Pamukkale Thermal Pools
Somewhere deep in the earth beneath Pamukkale and the ancient Roman city of Hierapolis lies a vast source of water heated by volcanic lava. The water dissolves pure white calcium, becomes saturated with it, and carries it to the earth’s surface, where it bursts forth and runs down a steep hillside. Cooling in the open air, the calcium precipitates from the water, adheres to the soil, and forms white calcium “cascades” frozen in stone called travertines or thermal pools. The water has been bursting forth at Pamukkale for more than two millennia. The Romans built the spa city of Hierapolis so citizens could come and enjoy the health benefits of the hot mineral water. The beauty of the travertines was just a bonus.
History & Growth
In the 1970s, the water was still pouring freely in floods over the cliffs, refreshing and re-purifying the white travertine cascades. Shopkeepers put bottles of local wine into the channels of hot water, and after a few days, each bottle would be completely coated in pure white calcium. What the wine tasted like I can’t say, but the bottles were beautiful in their coats of pure white.
The road from Denizli led right up the travertine slope to the plateau, bringing day visitors and overnight guests by car, minibus, city bus, taxi and on foot to the Antique Pool and to larger public swimming pools just to the south of it.
Simple motels rose on the edge of the calcium-made plateau to take advantage of both the hot mineral waters and the panoramic views of the broad, fertile valley below. Simple tea gardens opened to provide refreshments and a place to sit in the shade of pine trees and oleanders. As the number of visitors—and especially budget-conscious backpacking visitors—increased, the tiny village at the base of the travertines became a town. Local residents opened house pensions and simple hotels and restaurants to host the visitors.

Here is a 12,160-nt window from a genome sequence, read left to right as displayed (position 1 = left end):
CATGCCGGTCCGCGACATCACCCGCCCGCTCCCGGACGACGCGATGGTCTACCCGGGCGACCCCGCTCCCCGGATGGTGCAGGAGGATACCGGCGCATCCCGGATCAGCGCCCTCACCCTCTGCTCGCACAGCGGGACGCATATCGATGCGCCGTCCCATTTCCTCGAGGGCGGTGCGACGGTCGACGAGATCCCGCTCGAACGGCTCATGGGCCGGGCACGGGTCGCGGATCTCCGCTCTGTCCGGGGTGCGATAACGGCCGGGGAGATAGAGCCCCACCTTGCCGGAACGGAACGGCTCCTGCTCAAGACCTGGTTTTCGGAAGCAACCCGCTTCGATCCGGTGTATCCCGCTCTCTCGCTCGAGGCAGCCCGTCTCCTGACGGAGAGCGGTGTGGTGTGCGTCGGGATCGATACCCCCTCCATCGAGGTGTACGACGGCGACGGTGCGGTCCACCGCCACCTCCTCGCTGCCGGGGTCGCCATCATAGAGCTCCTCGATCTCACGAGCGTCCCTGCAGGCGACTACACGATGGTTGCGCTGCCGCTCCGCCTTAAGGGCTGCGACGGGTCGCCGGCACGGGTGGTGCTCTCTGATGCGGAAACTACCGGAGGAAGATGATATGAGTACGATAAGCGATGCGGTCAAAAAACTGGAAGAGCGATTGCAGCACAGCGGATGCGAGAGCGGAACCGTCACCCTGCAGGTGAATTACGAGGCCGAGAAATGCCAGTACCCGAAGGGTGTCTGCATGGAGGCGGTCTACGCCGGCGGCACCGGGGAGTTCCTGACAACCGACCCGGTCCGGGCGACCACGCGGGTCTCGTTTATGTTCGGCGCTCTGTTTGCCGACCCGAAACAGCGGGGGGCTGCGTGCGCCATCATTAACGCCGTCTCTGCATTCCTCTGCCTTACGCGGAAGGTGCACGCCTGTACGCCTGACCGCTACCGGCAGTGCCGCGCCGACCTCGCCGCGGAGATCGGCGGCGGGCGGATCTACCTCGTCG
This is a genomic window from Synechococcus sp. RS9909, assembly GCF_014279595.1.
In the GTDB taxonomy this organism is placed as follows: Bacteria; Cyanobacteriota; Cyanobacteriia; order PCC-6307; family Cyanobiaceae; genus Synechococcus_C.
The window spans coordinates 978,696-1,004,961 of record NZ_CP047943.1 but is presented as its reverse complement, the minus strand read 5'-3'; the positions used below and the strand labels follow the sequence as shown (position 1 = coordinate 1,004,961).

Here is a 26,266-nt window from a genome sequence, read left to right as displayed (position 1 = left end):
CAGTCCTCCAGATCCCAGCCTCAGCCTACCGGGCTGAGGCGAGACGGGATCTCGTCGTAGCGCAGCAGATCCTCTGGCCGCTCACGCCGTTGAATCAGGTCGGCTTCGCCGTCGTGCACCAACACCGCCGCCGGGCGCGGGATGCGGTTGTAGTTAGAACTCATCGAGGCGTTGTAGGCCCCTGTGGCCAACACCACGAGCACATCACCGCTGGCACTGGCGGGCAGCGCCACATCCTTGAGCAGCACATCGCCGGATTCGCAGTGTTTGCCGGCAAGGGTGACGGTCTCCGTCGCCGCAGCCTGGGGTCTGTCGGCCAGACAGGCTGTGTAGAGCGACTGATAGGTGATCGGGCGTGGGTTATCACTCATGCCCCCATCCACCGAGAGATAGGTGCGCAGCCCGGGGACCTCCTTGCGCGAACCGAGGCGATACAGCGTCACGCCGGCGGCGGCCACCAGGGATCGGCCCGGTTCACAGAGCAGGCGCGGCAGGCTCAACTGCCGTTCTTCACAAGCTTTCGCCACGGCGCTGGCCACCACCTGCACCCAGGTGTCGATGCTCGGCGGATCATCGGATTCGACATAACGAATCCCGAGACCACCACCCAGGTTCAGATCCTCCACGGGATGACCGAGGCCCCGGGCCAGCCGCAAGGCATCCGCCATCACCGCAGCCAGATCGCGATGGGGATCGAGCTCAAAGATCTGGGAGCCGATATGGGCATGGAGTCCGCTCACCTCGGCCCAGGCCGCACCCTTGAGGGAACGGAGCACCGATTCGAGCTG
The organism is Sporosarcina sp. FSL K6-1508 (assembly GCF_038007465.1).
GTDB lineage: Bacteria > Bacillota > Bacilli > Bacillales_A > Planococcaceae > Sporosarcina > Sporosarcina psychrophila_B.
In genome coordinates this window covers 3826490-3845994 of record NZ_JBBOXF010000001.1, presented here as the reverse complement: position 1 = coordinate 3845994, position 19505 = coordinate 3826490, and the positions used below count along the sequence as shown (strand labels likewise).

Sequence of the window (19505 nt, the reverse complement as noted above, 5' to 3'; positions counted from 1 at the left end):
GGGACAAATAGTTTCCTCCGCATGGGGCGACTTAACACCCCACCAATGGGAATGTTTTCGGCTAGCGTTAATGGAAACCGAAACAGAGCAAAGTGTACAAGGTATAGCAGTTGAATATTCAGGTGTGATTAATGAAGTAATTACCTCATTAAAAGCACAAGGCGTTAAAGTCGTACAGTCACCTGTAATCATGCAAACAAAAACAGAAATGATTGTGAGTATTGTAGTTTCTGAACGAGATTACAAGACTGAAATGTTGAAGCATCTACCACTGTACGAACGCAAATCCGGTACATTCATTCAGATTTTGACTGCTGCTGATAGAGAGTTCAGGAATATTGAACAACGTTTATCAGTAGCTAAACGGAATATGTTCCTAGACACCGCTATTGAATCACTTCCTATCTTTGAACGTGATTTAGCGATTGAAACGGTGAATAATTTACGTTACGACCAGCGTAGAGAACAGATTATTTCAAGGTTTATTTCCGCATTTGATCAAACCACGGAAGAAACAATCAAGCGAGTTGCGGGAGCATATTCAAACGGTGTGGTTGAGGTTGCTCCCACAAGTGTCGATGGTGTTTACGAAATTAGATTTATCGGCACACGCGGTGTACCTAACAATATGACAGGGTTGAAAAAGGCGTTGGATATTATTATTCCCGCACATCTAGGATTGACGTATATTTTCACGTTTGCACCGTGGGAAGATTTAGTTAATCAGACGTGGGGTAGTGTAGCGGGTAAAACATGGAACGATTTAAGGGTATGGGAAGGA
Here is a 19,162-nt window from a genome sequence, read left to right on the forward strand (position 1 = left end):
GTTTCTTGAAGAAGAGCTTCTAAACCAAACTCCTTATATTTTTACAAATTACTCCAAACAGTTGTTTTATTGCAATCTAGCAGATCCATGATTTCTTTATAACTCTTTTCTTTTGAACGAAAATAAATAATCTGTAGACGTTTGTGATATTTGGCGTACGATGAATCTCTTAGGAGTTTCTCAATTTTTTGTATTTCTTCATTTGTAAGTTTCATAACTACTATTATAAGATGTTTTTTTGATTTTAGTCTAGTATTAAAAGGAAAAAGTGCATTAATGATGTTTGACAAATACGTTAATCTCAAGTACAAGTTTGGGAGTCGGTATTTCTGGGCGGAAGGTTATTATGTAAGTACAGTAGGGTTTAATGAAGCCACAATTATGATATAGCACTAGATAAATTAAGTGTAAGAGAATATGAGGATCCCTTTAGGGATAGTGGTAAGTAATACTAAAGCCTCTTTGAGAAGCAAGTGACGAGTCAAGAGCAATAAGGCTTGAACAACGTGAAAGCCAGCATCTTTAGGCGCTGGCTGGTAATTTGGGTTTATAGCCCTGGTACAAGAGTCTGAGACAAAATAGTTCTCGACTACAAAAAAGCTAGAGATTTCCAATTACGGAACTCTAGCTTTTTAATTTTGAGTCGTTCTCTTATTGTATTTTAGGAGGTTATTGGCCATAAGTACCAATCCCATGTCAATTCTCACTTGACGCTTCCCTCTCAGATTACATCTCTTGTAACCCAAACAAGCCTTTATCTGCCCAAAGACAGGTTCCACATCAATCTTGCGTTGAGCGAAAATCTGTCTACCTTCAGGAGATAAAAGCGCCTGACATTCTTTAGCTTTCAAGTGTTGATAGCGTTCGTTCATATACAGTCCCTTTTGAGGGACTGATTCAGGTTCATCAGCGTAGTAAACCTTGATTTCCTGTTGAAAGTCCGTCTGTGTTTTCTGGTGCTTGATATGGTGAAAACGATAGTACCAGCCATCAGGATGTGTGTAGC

In the 1980s the local authorities decided to develop the spa in a more systematic fashion. By the 1990s the simple motels were razed and the land on which they had stood became a park. The road up the slope was converted into a series of pools in which visitors were allowed to walk, splash, play and even soak. New vehicle entrances were built at the north and south ends of the plateau. The Roman baths were converted to a good small Archeological Museum. As of 2022, this UNESCO World Heritage Site flourishes and captivates all who visit. New businesses continue to pop up on the streets of the nearby town, and renovations continually take place, improving the experience of those who visit.
Much of the warm, calcium-rich water that built the travertines has been diverted to other uses, so today most of the travertine cliffs do not flow with an abundance of water as they once did.
However, the travertines are still remarkably beautiful, the Hierapolis ruins still significant, the fine theater still an excellent, well-restored example of Roman architecture, the museum still worth visiting, and a swim in the Antique Pool still a memorable experience.
—by Tom Brosnahan, Updated by Abigail Goosen